In addition, shorter 5-7 day courses of amphotericin B have been shown to be much better tolerated than 2 weeks amphotericin B, reducing the length of hospital stay and the need for intensive monitoring of treatment. Such short-course amphotericin B would be much more easily implemented in the many centres in Africa and Asia currently using fluconazole, and may not be associated with any loss in effectiveness compared with 2-week courses.
Therefore, this study will compare the best oral treatment, a combination of fluconazole and flucytosine, with a one-week amphotericin B-based strategy, and with the standard of 2 weeks amphotericin B, in resource-limited settings where implementation of 2 weeks of amphotericin B would be difficult to sustain, and therefore would not be used unless shown to be superior to more readily implementable alternatives. Additionally, fluconazole and flucytosine will be compared as additional drugs to be given with amphotericin B, in the two amphotericin B treatment strategies.

DREAMM (Driving REduced AIDS-associated Meningo-encephalitis Mortality) project: This is an EDCTP-funded (1.88 million euros) implementation project that aims to drive down HIV-associated meningo-encephalitis mortality in Tanzania, Cameroon and Malawi. 


The chief investigator is Dr Angela Loyse who is working in partnership with the respective African Principal Investigator leads: Dr Sayoki Mfinanga, Dr Charles Kouanfack and Dr Cecilia Kanyama as well as their hospital counterparts.  Muirgen Stack is the project manager and Dr Sile Molloy the epidemiologist/senior project manager.  DREAMM has backing from Institut Pasteur and Centers for Disease Prevention and Control (CDC).  

The project is in three phases: 1) Audit, 2) Training (laboratory and clinical) and 3) Implementation.  The audit phase will determine current HIV-associated meningo-encephalitis mortality rates and availability of diagnostic tests and essential medicines in routine care.  75 patients in total will be recruited into the audit phase of DREAMM-25 patients from each study site.  Key clinical and laboratory personnel will be trained on the latest point of care diagnostic tests and safe administration of essential medicines for HIV-associated meningo-encephalitis such as amphotericin B deoxycholate.  They will disseminate this knowledge to their hospital counterparts.  Institut Pasteur (in particular Ms Aude Sturny-Leclerc) is playing a leading role in the design and delivery of the laboratory part of the training program.  In the third and final part of the project optimised laboratory and patient pathways will be implemented in order to reduce the time from patient presentation to diagnostic testing and administration of effective, microbiologically-driven treatment.  The two and ten week all-cause mortality of the implementation phase of the project will be compared to that documented in the audit phase.  A total of 450 patients will be recruited into the implementation phase of the study across the three sites.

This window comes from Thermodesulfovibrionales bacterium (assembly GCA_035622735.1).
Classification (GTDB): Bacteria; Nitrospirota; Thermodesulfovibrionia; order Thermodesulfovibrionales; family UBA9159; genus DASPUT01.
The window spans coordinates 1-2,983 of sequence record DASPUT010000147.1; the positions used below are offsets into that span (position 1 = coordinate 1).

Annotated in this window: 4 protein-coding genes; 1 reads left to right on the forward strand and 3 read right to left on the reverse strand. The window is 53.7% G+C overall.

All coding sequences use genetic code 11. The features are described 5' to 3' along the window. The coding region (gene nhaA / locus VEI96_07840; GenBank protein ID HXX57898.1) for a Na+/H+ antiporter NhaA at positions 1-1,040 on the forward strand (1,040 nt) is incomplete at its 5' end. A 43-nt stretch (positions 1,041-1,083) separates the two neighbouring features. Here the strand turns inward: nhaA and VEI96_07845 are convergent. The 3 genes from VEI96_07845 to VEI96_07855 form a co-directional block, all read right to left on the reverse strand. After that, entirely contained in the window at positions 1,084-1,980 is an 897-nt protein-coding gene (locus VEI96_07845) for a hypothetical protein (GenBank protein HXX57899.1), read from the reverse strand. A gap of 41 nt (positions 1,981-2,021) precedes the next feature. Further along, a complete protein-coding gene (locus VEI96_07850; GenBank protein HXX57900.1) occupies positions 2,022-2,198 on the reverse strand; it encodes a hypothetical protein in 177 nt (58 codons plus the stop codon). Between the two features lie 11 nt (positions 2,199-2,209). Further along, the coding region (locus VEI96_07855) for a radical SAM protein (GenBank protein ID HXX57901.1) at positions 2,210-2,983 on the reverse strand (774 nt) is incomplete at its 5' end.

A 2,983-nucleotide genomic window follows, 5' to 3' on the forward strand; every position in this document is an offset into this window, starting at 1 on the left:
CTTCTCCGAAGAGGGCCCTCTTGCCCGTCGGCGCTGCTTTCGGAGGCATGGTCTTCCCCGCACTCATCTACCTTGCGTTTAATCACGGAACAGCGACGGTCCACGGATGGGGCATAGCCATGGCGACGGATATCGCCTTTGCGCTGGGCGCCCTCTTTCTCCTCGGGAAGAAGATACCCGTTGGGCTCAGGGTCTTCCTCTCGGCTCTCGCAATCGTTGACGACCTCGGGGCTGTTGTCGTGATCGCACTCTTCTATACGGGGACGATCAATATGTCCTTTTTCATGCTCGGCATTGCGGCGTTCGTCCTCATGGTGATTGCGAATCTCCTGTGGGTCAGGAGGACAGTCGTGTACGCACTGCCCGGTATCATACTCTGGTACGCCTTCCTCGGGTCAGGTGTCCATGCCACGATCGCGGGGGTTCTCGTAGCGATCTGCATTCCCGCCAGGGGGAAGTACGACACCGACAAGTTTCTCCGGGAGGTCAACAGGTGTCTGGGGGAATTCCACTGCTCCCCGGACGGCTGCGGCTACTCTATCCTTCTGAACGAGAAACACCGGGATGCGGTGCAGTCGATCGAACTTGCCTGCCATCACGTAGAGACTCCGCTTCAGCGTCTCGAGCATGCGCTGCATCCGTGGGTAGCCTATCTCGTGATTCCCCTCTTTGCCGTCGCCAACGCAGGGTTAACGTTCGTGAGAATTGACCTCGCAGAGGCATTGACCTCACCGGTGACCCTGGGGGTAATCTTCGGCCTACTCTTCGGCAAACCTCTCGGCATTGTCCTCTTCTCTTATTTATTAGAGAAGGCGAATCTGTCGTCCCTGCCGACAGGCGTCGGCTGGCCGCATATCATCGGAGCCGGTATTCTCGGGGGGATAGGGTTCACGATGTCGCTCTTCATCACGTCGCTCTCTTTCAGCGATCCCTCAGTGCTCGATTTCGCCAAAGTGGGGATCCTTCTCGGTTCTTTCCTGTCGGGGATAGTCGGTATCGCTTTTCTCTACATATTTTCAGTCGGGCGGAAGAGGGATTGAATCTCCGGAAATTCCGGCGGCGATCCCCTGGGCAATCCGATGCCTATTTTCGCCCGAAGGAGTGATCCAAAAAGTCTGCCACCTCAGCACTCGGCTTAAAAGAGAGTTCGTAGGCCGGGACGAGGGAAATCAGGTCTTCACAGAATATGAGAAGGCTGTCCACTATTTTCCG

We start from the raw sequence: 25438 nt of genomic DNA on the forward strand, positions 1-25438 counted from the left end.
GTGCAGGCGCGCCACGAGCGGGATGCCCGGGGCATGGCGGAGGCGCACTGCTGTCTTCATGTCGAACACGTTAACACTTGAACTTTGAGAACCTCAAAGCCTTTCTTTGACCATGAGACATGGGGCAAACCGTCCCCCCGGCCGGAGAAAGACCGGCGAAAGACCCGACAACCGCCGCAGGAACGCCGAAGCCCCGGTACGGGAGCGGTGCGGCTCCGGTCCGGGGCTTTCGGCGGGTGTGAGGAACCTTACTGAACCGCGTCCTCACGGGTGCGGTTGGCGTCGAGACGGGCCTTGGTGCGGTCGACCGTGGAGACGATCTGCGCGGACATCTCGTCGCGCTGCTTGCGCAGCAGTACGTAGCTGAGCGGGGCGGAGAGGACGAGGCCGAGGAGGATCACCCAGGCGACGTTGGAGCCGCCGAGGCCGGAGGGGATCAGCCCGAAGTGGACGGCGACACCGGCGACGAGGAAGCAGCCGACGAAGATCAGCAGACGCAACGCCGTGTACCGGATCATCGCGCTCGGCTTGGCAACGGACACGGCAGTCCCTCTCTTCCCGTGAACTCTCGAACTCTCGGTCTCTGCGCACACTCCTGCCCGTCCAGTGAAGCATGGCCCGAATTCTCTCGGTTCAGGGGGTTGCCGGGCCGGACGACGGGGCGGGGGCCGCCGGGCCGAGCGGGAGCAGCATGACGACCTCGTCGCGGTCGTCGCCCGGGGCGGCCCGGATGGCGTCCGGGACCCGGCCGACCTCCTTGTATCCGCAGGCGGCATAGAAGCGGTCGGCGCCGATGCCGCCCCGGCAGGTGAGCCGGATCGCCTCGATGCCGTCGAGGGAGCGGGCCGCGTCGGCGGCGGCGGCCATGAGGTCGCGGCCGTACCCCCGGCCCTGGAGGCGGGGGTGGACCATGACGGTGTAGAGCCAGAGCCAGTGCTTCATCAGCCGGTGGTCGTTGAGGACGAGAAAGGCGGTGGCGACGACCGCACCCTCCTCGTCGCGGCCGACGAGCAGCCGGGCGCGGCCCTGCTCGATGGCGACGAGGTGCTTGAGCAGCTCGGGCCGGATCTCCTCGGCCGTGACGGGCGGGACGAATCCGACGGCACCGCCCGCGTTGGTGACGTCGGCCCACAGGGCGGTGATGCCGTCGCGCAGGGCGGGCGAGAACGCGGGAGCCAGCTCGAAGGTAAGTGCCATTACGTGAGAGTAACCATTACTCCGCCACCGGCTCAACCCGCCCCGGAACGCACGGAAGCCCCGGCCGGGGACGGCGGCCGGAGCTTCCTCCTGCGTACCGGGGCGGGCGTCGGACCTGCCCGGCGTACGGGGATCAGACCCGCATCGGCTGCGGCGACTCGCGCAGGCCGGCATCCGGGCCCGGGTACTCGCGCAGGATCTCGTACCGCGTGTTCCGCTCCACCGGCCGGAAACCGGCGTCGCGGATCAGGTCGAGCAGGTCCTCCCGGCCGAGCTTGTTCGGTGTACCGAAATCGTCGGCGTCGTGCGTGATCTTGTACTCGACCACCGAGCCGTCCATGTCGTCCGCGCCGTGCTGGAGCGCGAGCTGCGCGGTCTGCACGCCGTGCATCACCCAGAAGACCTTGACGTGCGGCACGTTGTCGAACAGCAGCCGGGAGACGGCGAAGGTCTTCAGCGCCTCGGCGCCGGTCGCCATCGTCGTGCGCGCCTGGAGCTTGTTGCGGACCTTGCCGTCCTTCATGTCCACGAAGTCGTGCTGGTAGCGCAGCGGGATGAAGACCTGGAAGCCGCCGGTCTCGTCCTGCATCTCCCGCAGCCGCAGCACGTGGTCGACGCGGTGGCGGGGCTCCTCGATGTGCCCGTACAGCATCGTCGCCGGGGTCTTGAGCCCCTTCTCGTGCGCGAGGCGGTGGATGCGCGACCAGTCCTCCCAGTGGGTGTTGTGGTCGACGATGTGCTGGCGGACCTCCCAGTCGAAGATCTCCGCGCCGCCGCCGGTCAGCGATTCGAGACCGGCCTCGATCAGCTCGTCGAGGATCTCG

Important sub-studies include a health economics evaluation study to determine the cost of the intervention and routine care costs.  A new semi-quantitative cryptococcal antigen lateral flow assay (CrAg LFA) (CryptoPS, Biosynex, Strasburg, France) will be evaluated uniquely for the diagnosis of patients with meningo-encephalitis.  New, point of care (POC) polyvalent tests (CrAg/HIV) and (CrAg/Streptococcus pneumoniae) will also be evaluated. Lastly, nanopore technology (MinION, Oxford Nanopore Technology, Oxford, UK) will be optimised for the diagnosis of HIV-associated meningo-encephalitis in African low and middle income countries (LMICs).